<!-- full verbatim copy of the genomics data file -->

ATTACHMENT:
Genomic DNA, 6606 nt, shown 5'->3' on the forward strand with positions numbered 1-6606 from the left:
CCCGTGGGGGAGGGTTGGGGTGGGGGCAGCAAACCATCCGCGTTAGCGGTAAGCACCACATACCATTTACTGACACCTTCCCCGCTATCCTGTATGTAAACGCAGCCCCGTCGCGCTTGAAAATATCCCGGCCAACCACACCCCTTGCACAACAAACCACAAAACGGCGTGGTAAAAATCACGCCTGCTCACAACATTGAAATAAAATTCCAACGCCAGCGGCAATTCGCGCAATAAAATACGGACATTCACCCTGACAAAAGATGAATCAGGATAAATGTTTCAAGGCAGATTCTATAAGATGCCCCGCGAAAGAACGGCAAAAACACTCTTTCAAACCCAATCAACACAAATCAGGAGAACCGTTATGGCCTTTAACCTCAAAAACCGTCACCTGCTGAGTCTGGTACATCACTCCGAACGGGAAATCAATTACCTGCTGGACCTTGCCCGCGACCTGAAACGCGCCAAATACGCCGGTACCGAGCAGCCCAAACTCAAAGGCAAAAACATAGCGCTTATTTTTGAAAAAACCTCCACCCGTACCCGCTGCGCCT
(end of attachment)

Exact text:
Genomic DNA, 6606 nt, shown 5'->3' on the forward strand with positions numbered 1-6606 from the left:
CCCGTGGGGGAGGGTTGGGGTGGGGGCAGCAAACCATCCGCGTTAGCGGTAAGCACCACATACCATTTACTGACACCTTCCCCGCTATCCTGTATGTAAACGCAGCCCCGTCGCGCTTGAAAATATCCCGGCCAACCACACCCCTTGCACAACAAACCACAAAACGGCGTGGTAAAAATCACGCCTGCTCACAACATTGAAATAAAATTCCAACGCCAGCGGCAATTCGCGCAATAAAATACGGACATTCACCCTGACAAAAGATGAATCAGGATAAATGTTTCAAGGCAGATTCTATAAGATGCCCCGCGAAAGAACGGCAAAAACACTCTTTCAAACCCAATCAACACAAATCAGGAGAACCGTTATGGCCTTTAACCTCAAAAACCGTCACCTGCTGAGTCTGGTACATCACTCCGAACGGGAAATCAATTACCTGCTGGACCTTGCCCGCGACCTGAAACGCGCCAAATACGCCGGTACCGAGCAGCCCAAACTCAAAGGCAAAAACATAGCGCTTATTTTTGAAAAAACCTCCACCCGTACCCGCTGCGCCT